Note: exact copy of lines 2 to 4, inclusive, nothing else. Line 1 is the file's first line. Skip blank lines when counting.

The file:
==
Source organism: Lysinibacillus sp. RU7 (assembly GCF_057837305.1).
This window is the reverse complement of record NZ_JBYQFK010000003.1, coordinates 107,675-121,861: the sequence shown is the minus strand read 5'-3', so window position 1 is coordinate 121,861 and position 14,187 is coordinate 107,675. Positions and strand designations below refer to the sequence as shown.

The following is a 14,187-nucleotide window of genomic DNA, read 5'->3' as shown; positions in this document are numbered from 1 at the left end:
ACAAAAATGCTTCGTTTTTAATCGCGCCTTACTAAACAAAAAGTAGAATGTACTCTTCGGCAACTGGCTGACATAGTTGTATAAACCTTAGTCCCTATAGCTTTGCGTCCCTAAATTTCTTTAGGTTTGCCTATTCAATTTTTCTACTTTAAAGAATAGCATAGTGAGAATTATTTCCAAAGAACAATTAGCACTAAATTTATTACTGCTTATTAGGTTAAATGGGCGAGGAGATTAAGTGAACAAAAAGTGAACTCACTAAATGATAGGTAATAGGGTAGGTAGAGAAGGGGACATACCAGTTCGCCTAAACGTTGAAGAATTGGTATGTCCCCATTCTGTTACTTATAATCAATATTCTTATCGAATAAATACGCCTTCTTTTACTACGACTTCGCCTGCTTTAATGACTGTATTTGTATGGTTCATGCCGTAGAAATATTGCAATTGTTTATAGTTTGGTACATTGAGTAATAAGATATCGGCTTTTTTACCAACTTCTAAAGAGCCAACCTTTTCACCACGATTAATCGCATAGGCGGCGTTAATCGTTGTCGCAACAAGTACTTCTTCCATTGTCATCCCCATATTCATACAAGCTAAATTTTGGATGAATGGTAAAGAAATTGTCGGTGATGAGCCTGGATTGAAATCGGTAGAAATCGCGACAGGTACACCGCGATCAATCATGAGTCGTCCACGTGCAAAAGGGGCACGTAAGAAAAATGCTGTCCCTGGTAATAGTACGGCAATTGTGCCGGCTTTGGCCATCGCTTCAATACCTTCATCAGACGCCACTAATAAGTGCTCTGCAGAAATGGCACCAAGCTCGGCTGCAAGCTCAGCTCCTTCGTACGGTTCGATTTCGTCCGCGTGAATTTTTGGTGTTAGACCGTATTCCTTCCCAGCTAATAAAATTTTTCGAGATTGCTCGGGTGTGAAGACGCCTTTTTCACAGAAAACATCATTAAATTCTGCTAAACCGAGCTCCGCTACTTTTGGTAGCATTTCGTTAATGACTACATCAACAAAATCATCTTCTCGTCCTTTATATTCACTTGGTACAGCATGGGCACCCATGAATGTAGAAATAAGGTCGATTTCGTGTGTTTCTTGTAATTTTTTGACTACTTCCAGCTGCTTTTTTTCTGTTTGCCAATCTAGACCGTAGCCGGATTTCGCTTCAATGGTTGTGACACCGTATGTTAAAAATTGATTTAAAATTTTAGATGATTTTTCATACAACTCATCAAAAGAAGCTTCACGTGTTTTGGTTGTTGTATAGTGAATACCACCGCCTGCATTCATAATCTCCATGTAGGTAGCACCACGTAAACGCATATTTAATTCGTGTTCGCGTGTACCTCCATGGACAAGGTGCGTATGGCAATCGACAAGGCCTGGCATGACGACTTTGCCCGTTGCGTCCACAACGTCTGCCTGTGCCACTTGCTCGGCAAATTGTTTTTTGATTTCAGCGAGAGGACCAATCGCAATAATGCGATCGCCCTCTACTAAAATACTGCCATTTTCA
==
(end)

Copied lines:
This window is the reverse complement of record NZ_JBYQFK010000003.1, coordinates 107,675-121,861: the sequence shown is the minus strand read 5'-3', so window position 1 is coordinate 121,861 and position 14,187 is coordinate 107,675. Positions and strand designations below refer to the sequence as shown.

The following is a 14,187-nucleotide window of genomic DNA, read 5'->3' as shown; positions in this document are numbered from 1 at the left end:
ACAAAAATGCTTCGTTTTTAATCGCGCCTTACTAAACAAAAAGTAGAATGTACTCTTCGGCAACTGGCTGACATAGTTGTATAAACCTTAGTCCCTATAGCTTTGCGTCCCTAAATTTCTTTAGGTTTGCCTATTCAATTTTTCTACTTTAAAGAATAGCATAGTGAGAATTATTTCCAAAGAACAATTAGCACTAAATTTATTACTGCTTATTAGGTTAAATGGGCGAGGAGATTAAGTGAACAAAAAGTGAACTCACTAAATGATAGGTAATAGGGTAGGTAGAGAAGGGGACATACCAGTTCGCCTAAACGTTGAAGAATTGGTATGTCCCCATTCTGTTACTTATAATCAATATTCTTATCGAATAAATACGCCTTCTTTTACTACGACTTCGCCTGCTTTAATGACTGTATTTGTATGGTTCATGCCGTAGAAATATTGCAATTGTTTATAGTTTGGTACATTGAGTAATAAGATATCGGCTTTTTTACCAACTTCTAAAGAGCCAACCTTTTCACCACGATTAATCGCATAGGCGGCGTTAATCGTTGTCGCAACAAGTACTTCTTCCATTGTCATCCCCATATTCATACAAGCTAAATTTTGGATGAATGGTAAAGAAATTGTCGGTGATGAGCCTGGATTGAAATCGGTAGAAATCGCGACAGGTACACCGCGATCAATCATGAGTCGTCCACGTGCAAAAGGGGCACGTAAGAAAAATGCTGTCCCTGGTAATAGTACGGCAATTGTGCCGGCTTTGGCCATCGCTTCAATACCTTCATCAGACGCCACTAATAAGTGCTCTGCAGAAATGGCACCAAGCTCGGCTGCAAGCTCAGCTCCTTCGTACGGTTCGATTTCGTCCGCGTGAATTTTTGGTGTTAGACCGTATTCCTTCCCAGCTAATAAAATTTTTCGAGATTGCTCGGGTGTGAAGACGCCTTTTTCACAGAAAACATCATTAAATTCTGCTAAACCGAGCTCCGCTACTTTTGGTAGCATTTCGTTAATGACTACATCAACAAAATCATCTTCTCGTCCTTTATATTCACTTGGTACAGCATGGGCACCCATGAATGTAGAAATAAGGTCGATTTCGTGTGTTTCTTGTAATTTTTTGACTACTTCCAGCTGCTTTTTTTCTGTTTGCCAATCTAGACCGTAGCCGGATTTCGCTTCAATGGTTGTGACACCGTATGTTAAAAATTGATTTAAAATTTTAGATGATTTTTCATACAACTCATCAAAAGAAGCTTCACGTGTTTTGGTTGTTGTATAGTGAATACCACCGCCTGCATTCATAATCTCCATGTAGGTAGCACCACGTAAACGCATATTTAATTCGTGTTCGCGTGTACCTCCATGGACAAGGTGCGTATGGCAATCGACAAGGCCTGGCATGACGACTTTGCCCGTTGCGTCCACAACGTCTGCCTGTGCCACTTGCTCGGCAAATTGTTTTTTGATTTCAGCGAGAGGACCAATCGCAATAATGCGATCGCCCTCTACTAAAATACTGCCATTTTCA